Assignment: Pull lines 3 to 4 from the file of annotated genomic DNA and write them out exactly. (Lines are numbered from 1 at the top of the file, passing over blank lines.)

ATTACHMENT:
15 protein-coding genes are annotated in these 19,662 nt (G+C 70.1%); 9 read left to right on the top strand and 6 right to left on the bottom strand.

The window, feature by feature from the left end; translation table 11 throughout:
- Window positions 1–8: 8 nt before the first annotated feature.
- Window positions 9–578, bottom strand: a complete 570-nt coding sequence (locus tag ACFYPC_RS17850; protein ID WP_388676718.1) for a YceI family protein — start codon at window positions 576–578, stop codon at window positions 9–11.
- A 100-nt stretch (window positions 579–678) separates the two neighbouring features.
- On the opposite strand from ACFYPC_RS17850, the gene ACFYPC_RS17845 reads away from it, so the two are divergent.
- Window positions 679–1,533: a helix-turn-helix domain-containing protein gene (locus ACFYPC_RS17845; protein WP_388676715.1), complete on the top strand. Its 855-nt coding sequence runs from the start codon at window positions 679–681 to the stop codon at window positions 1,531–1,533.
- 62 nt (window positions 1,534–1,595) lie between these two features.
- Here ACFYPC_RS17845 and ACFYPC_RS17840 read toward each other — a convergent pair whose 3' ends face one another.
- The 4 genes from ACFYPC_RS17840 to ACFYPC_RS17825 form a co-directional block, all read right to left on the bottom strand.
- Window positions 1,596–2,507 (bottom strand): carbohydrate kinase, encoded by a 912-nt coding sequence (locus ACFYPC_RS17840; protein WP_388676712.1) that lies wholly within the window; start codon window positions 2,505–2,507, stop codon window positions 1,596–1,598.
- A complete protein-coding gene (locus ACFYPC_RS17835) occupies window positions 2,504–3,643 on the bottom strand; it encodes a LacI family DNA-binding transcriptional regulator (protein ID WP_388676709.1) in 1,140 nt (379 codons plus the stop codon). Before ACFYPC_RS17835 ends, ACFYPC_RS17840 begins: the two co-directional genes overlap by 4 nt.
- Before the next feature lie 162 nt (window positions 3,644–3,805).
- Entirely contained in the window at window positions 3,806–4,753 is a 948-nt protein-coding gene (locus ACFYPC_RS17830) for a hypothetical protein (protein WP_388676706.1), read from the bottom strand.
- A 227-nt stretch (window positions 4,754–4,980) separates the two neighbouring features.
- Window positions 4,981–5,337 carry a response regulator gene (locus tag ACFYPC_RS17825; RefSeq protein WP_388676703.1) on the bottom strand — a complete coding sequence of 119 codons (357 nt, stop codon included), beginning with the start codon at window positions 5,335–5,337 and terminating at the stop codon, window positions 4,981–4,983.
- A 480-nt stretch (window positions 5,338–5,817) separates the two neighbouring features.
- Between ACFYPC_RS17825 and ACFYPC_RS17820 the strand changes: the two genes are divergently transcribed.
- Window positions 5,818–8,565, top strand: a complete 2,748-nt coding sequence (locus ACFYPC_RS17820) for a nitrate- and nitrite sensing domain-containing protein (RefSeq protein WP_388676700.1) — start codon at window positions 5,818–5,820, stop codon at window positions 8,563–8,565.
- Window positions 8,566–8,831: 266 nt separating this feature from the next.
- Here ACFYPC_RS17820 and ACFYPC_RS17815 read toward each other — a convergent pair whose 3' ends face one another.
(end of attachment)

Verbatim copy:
- Window positions 1–8: 8 nt before the first annotated feature.
- Window positions 9–578, bottom strand: a complete 570-nt coding sequence (locus tag ACFYPC_RS17850; protein ID WP_388676718.1) for a YceI family protein — start codon at window positions 576–578, stop codon at window positions 9–11.